News of the Week: Buttered Rolls, Marilyn Monroe, and Rockwell at the Swimming Hole
Only in New York?
Another week, another controversy that breaks the internet. Sometimes you can see them coming, like that Google manifesto that has the left and the right taking sides, or weird/funny videos that go viral. But sometimes something takes over the web that you could never predict, like that dress a couple of years ago that no one knew the color of (I knew it was black and blue!) Yes, there was a day when everyone online was arguing about the color of a dress.
Now we have a new controversy: buttered rolls!
This New York Times piece by Sadie Stein extols the virtues of the buttered roll, which she and many other people say is a thing unique to New York City. Now, you might have the same first reaction that I and many other people online had: Can’t you get buttered rolls, well, everywhere?
Apparently not! Not like the ones in New York! To be fair, it seems like Stein’s talking about a certain type of roll (a big hard roll with butter in the middle, almost like a butter sandwich) that you get in certain places, like bodegas and carts and delis, and you eat it for breakfast with your morning coffee. I’ve never had one of these, but they still seem like, you know, a roll with butter. I’ve had a lot of those.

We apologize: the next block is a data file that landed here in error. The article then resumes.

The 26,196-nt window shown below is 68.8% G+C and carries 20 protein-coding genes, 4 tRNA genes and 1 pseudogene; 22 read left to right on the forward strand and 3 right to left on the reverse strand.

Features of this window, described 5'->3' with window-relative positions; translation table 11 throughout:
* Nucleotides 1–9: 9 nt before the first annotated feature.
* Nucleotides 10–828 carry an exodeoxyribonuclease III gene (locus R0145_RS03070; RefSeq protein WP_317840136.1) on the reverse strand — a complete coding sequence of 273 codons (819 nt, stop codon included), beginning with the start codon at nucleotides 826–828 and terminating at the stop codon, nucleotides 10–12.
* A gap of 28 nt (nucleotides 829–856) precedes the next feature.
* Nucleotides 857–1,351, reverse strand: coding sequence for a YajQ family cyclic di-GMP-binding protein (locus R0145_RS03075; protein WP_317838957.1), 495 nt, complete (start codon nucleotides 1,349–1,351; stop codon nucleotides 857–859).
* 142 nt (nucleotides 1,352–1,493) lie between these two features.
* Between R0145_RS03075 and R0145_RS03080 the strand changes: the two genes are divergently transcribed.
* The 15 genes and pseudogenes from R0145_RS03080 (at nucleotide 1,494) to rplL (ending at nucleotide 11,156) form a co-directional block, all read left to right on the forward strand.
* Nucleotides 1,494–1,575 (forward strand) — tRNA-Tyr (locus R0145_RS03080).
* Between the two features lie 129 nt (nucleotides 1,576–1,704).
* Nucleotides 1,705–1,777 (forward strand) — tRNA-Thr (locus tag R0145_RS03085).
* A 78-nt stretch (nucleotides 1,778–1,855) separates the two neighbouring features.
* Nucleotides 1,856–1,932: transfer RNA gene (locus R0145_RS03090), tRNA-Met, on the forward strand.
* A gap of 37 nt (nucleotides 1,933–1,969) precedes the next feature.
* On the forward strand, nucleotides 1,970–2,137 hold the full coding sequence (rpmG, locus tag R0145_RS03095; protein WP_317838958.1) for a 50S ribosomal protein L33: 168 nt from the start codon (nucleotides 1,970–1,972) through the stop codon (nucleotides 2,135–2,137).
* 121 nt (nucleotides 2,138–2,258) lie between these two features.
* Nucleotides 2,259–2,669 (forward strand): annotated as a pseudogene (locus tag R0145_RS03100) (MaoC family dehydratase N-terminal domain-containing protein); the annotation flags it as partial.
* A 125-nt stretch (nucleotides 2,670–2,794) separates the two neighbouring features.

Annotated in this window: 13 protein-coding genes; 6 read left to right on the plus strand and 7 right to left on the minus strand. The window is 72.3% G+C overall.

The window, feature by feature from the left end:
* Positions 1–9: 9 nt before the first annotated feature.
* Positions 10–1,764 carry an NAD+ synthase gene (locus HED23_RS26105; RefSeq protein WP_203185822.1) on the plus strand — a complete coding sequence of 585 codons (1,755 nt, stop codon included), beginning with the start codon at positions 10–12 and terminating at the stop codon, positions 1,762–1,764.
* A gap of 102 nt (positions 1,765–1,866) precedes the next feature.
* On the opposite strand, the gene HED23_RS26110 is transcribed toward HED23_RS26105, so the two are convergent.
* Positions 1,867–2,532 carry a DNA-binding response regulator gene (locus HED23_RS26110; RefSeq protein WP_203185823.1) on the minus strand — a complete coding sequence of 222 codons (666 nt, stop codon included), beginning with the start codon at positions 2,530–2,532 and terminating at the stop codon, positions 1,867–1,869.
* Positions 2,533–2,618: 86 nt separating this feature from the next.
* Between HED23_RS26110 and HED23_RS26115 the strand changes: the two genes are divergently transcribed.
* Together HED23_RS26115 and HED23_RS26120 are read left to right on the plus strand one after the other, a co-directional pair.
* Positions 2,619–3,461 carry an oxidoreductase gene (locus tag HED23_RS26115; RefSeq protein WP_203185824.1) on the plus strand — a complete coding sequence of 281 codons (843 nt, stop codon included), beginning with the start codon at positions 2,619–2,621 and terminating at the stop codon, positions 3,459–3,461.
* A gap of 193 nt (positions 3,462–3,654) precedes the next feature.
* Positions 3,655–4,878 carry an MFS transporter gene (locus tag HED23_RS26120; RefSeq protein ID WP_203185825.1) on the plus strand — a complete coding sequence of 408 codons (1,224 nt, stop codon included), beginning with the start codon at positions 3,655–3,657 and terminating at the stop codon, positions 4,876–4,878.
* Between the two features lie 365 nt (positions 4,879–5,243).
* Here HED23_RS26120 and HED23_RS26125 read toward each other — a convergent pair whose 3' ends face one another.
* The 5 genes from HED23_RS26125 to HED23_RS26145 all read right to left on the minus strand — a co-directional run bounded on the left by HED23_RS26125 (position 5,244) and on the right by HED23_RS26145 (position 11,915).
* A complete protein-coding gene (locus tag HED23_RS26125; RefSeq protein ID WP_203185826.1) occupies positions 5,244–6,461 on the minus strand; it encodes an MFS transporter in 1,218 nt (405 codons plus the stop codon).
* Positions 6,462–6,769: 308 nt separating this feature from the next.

This paragraph stands out:
Though of course bread and butter are eaten all over, the buttered roll (or roll with butter, as it is known in parts of New Jersey) is a distinctly local phenomenon. Mention its name outside the New York metropolitan area and you would very likely be met with blank incomprehension.
I very much doubt that, even if our buttered rolls aren’t “buttered rolls.” But what do I know? The article has a lot of defenders, including Stein’s New York Times cohort Pete Wells, and detractors, like BuzzFeed’s Tom Gara. Stein knew there would be people who didn’t understand:
In response to inevitable carping…yes, NYers are incurable solipsists. AND the specific buttered roll discussed here is a specific thing.
— Sadie Stein (@SadieStein) August 2, 2017
David Letterman Is Back!
I knew he wouldn’t stay away. As soon as I heard him talking about how he wished he had thought of Comedians In Cars Getting Coffee and noticed that he had started to do more interviews and podcasts, I knew he would be the anti–Johnny Carson and actually come out of retirement to do another show. Letterman just signed with Netflix to do six episodes of a new talk show starting in 2018. Instead of many guests, Letterman will sit down with one guest for the entire show. I’m thinking it’s going to be more Charlie Rose, less The Late Show.